Veritas Est Rock

Brad Lindert

Considering that my rock column, now in its fourth installment, is just now beginning to find its niche in the crowded pages of the Lawrentian, it seems natural that during these awkward adolescent printings I would choose to explore new avenues through which to define myself as a rock columnist. I don’t want this space to be wasted on music that is too inaccessible or that will make Annicka Campbell think I’m cool. I am here simply to lend my musical sense and suggest music that is worth your precious time to listen to.
That being said, my choice of topic this week is not extremely hip or underground, but noteworthy to say the least. As three middle-aged rockers from Manchester England, The Doves have managed to score huge success without losing their indie appeal, regardless of how founded this label may be. Nonetheless, despite their growing fan base, The Doves have always been a band that just couldn’t quite keep it up as far as I was concerned. They simply didn’t have solid albums to back up their occasional good song. This considered, their new album, entitled “Some Cities,” is a significant achievement, and a great find for any fan – shameless, reluctant, or in denial – of the kind of pop-rock that just pushes all the right buttons.
“Some Cities” has a sophisticated catchiness to it that seems to possess more substance than the typical pop song charm. The hooks on the album are more than just musical catch phrases, but smooth-flowing melodies emerging from the lush textures that make the music seem larger than life. Much of this is attributed to the brilliant production on the album, which is at many points reminiscent of the studio magic that made The Flaming Lip’s “The Soft Bulletin” such a landmark album. Studio production, a tool often used by bad musicians to make up for their lack of creativity, can be just as expressive and personal as one’s playing on an instrument when used with some sound artistic discernment, and this is truly the case with “Some Cities.”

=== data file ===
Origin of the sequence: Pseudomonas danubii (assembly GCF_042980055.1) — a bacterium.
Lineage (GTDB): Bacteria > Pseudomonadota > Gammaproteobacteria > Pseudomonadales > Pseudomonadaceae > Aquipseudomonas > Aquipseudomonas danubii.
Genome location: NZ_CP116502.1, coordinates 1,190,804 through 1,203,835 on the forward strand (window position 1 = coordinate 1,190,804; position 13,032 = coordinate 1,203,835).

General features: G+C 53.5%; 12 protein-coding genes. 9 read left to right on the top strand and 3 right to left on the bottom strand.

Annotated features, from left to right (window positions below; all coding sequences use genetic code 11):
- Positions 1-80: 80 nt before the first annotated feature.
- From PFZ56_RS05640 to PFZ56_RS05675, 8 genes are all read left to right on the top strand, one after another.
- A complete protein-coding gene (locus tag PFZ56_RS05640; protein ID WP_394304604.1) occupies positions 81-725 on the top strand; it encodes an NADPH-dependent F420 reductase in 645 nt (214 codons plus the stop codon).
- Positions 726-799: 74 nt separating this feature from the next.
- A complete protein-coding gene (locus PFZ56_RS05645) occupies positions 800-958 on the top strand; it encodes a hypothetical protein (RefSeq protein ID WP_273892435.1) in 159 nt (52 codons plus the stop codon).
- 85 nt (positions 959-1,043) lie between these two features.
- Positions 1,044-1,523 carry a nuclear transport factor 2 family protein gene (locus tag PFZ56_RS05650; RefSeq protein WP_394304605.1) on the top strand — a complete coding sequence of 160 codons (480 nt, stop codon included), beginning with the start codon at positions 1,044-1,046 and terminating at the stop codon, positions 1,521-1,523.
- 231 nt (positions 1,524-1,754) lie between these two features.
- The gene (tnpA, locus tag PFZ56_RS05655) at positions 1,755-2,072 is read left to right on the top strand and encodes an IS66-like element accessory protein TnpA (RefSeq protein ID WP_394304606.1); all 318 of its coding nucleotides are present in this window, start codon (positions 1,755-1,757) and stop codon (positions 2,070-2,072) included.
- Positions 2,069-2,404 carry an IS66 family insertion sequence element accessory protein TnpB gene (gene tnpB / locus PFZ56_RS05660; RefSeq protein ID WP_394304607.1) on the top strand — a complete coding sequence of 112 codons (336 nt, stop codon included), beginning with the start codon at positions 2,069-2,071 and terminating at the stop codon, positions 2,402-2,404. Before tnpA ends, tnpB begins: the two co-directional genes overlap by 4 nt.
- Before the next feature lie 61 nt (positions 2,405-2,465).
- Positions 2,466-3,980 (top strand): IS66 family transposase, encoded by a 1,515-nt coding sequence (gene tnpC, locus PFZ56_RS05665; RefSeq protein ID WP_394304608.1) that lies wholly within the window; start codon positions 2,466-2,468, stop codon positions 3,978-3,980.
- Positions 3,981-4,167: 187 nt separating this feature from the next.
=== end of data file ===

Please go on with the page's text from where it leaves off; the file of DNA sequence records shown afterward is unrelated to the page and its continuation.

At the risk of sounding too analytical, the vocals seem to put forth a comforting sense of self-awareness that makes the lyrics “safe” to sing along to. They’ve managed to avoid being too sappy, without burying any semblance of meaning beneath overtly ironic quips. Ultimately every song on “Some Cities” has a unique character to it and yet they all fit together. Between the driving rock beats on the first tracks to the slow-swelling strings on the closer, the album moves through an array of feels and grooves with a remarkable flow and unity.
So there was my attempt to reach out. Next week I’ll go back to reviewing So-And-So’s band’s side projects twice-removed, I promise.